Tuesday 22 October 2013

Dating the Toba Eruption.

Sometime between 69 000 and 77 000 years ago a large volcano occupying the site of the current Lake Toba on northern Sumatra underwent what is believed to have been the largest volcanoc eruption of the Quaternary Period, covering much of south Asia in around 15 cm of ash, and probably causing atmospheric effects that resulted in a six year winter and a global downturn in temperatures that lasted about a thousand years. This is widely thought to have had a profound affect on Early Human populations, which were already expanding from Africa into Asia at the time of the eruption, with some palaeoanthropologists linking the event to a (known) bottleneck in Human genetic evolution, when the global human population is believed to have dropped to a few thousand reproducing individuals, and suggesting that the Human population of the time was wiped out apart from a few groups in East Africa. However determining a precise date for the event has proved problematic, with estimates of the timing of the event having margins of error in the thousands of years, which makes it difficult to relate the time of the eruption to archaeological sites, and hard to differentiate the climatic effects from those relating to longer climate cycles.

In a paper published in the Proceedings of the National Academy of Sciences of the USA on 29 October 2012, Michael Storey of the Quaternary Dating Laboratory at the Department of Environmental, Social and Spatial Change at Roskilde UniversityRichard Roberts of the Centre for Archaeological Science at the School of Earth and Environmental Sciences at the University of Wollongong and Mokhtar Saidin of the Centre for Global Archaeological Research at the Universiti Sains Malaysia, describe the results of a study of ash deposits linked to the Toba eruption at Lenggong Valley in Peninsular Malaysia, roughly 400 km to the northeast of the eruption site.

Location of the Toba caldera, north Sumatra, and Lenggong, Perak (LP), Malaysia, site of the borehole. Six kilometers to the south of the Lenggong borehole is the archaeological site at Kota Tampan (KT) located on an ancient terrace of the Perak River, where ash occurs between and above stone tools. (Inset) Star on the world map marks the location of the Toba caldera, and the dashed line encompasses presently known occurrences of ash. Story et al. (2012).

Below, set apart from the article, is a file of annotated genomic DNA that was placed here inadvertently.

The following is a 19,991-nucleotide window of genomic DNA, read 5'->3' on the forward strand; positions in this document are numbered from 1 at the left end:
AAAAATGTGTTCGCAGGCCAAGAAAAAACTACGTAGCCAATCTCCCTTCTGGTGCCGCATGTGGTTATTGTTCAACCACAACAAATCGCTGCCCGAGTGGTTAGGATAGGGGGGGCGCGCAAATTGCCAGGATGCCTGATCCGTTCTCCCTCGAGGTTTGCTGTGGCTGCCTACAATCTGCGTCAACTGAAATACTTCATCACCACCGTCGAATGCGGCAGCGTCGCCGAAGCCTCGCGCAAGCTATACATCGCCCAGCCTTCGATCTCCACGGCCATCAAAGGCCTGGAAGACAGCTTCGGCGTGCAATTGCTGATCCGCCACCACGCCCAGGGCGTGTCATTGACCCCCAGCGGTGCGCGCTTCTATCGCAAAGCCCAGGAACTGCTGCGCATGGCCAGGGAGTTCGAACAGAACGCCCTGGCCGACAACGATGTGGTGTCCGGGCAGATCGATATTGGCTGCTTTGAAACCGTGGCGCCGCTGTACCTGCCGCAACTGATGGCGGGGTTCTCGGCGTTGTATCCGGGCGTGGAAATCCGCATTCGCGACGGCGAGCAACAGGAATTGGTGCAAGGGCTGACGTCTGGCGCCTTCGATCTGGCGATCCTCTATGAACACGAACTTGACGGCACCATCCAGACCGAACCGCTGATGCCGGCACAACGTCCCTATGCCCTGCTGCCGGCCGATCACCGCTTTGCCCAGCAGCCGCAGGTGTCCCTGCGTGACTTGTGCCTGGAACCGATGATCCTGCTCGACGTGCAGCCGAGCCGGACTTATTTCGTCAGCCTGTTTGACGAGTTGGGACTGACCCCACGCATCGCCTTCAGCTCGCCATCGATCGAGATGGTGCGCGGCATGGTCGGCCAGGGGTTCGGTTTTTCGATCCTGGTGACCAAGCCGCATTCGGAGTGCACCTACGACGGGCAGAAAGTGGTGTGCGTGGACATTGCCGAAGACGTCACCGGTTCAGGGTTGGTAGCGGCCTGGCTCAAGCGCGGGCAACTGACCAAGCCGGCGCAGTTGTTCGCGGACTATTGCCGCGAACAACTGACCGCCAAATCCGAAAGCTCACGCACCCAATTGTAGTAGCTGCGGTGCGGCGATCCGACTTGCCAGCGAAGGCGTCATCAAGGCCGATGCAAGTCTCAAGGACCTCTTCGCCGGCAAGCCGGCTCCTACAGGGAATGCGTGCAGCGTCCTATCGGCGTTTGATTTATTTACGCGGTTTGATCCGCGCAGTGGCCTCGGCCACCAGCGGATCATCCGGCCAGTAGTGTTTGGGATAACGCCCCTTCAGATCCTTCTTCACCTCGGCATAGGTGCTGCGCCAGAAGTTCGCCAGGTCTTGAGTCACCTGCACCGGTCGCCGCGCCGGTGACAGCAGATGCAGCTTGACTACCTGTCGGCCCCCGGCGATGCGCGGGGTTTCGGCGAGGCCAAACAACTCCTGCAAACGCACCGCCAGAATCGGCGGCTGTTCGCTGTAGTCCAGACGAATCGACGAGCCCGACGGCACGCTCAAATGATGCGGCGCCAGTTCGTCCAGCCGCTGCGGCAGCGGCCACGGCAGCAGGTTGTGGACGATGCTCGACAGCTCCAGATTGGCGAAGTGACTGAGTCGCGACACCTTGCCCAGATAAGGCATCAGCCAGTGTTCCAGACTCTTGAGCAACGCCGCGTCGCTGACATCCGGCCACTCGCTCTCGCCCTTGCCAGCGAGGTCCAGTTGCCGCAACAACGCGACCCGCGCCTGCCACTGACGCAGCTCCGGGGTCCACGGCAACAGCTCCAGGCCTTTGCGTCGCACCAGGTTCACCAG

Storey et al. used Argon-Argon isotope dating to determine the age of the ash deposits. This relies on determining the ratio of radioactive Argon⁴⁰ to non-radioactive Argon³⁹ within minerals from igneous or metamorphic rock (in this case volcanic ash) to determine how long ago the mineral cooled sufficiently to crystalize. The ratio of Argon⁴⁰ to Argon³⁹ is constant in the atmosphere, and this ratio will be preserved in a mineral at the time of crystallization. No further Argon³⁹ will enter the mineral from this point, but Argon⁴⁰ is produced by the decay of radioactive Potassium⁴⁰, and increases in the mineral at a steady rate, providing a clock which can be used to date the mineral.

Using this method they were able to determine an age of 73 880 years, give-or-take 320 years, for the ash sample, a date an order of magnitude more accurate than any such date achieved for the Toba Eruption to date.

Storey et al. also not that at the nearby Kota Tampan site the ash deposits lie directly on top of archaeological artifacts consistent with the work of Early Modern Humans on an ancient terrace of the Perak River. This suggests that Early Modern Humans had reached this area by ~74 000 years ago, which is consistent with other remains thought to have been produced by Early Modern Humans and found at Jwalapuram in southern India, which date from around 78 000 years ago. However it cannot be determined if the toolmakers were able to survive the Toba Eruption, or whether they are ancestral to modern Human populations in east Asia or Australasia. Furthermore it is possible that the toolmakers were Denisovans, members of an archaic Human group known from Siberia, who are believed to have shared a non-African ancestor with the Neanderthals (i.e. to have been living outside Africa long before 74 000 years ago). To complicate matters further some palaeoanthropologists believe that the Denisovans may be among the ancestors of the Melanesians and Aboriginal Australians.

See also The spread of deserts in northern ChinaToolmaking in the northeastern Thar Desert 95 600 years agoEruptions on Barren IslandEruption on Mount Marapi, Sumatra and Eruptions on Krakatau.

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